specifications for which were drawn up by the present organist, Mr. Thomas Moxon. Some of the stops in the old organ were revoiced and used in the new, which has fifty-nine stops and four manuals. There are 2733 pipes and about twenty-five miles of insulated copper wire used in the construction of the instrument. An electric generator furnishes the current for the action. One of the outstanding features is its diapasons which are considered by visiting organists and organ builders to be equal to those of the finest organs of England or the Continent. Its thirty-two foot diapason oil the pedal organ is worthy of mention as it gives great stability and depth of tone. The aim of the specifications was to make this instrument similar to the best of those of the English Cathedrals, and the builders succeeded in their work. The organ in the Parish House was the gift of Mary J. Baldwin in loving memory of her husband, James A. Baldwin, for many years a warden of Chrish Church.
         The choir stalls and the rich crimson carpet laid between them were the gift of Mr. Henry H. Skinner. The stalls are from a design by Mr. Edwin J. Parlett.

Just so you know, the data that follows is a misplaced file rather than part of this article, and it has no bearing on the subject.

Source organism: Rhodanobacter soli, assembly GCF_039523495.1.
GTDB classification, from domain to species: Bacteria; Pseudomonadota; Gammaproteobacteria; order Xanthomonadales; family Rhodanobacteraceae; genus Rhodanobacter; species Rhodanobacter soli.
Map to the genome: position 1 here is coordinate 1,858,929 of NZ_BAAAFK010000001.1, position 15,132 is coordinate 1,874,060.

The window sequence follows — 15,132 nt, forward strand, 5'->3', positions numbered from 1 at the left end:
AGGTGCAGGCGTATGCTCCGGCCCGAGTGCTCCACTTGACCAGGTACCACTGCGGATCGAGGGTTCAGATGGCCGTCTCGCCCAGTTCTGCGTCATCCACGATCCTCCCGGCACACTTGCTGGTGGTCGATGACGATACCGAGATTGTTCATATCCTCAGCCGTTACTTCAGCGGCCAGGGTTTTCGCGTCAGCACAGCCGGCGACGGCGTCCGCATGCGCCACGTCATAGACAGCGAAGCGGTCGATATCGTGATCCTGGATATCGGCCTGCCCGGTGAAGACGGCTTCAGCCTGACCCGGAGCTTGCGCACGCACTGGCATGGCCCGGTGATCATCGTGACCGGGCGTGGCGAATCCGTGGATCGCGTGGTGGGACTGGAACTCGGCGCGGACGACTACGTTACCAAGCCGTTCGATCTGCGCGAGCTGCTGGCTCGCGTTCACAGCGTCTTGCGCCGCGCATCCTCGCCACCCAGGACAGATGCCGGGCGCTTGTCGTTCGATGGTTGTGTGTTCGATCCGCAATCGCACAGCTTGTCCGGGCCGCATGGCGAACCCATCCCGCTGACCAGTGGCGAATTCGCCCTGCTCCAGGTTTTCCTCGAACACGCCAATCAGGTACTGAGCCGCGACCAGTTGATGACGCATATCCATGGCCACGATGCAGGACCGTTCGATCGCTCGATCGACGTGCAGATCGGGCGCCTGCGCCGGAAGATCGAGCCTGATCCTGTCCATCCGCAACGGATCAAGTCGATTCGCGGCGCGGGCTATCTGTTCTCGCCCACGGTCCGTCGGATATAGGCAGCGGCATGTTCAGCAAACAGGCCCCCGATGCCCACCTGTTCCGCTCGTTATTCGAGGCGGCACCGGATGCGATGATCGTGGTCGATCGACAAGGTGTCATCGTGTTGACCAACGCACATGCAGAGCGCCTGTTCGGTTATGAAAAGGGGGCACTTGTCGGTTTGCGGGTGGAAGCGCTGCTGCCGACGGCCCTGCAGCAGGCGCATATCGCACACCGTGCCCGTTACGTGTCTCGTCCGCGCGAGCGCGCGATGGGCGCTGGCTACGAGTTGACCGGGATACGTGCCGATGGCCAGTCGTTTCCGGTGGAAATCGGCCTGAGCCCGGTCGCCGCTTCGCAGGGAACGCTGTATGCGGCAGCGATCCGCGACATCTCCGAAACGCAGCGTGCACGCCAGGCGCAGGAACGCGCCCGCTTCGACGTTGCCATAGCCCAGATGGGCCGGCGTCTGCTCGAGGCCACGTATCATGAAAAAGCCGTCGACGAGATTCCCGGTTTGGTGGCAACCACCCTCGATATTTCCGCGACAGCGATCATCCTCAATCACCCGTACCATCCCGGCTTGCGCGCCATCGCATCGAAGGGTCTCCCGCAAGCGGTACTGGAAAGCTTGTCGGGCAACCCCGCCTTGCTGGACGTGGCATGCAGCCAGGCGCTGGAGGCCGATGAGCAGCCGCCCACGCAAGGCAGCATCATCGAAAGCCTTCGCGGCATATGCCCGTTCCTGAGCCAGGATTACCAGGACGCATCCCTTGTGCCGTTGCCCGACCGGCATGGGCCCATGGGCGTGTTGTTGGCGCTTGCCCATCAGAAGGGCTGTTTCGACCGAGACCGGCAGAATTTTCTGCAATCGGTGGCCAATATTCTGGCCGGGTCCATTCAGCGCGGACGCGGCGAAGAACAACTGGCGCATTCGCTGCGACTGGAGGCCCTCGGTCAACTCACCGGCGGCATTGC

Many faithful members of the parish played the organs of the early days. Among these were Miss Fannie Day, Miss Clara Safford, and Miss Augusta Allen, a niece of the first Junior Warden. Mrs. Hart and Mrs. Kendrick also played the harmonium for Sunday School in the basement of the old State Street Church. A list of the organists of the church is a remarkably short one considering the length of time which has elapsed since the first organist received one hundred and fifty dollars a year, while the boy who blew the organ was amply paid with six. The list, as nearly as can be given, in order, begins with Albert Allin; then came Richard Eastcott, an Englishman, trained in the Royal College of Music in London, a man skilled in playing the piano and violin as well as the organ. He was a member of the orchestra which played at Queen Victoria's Coronation. He was followed by Mrs. H. J. Hart, William B. Rogers and Mrs. Crawford, who was a concert


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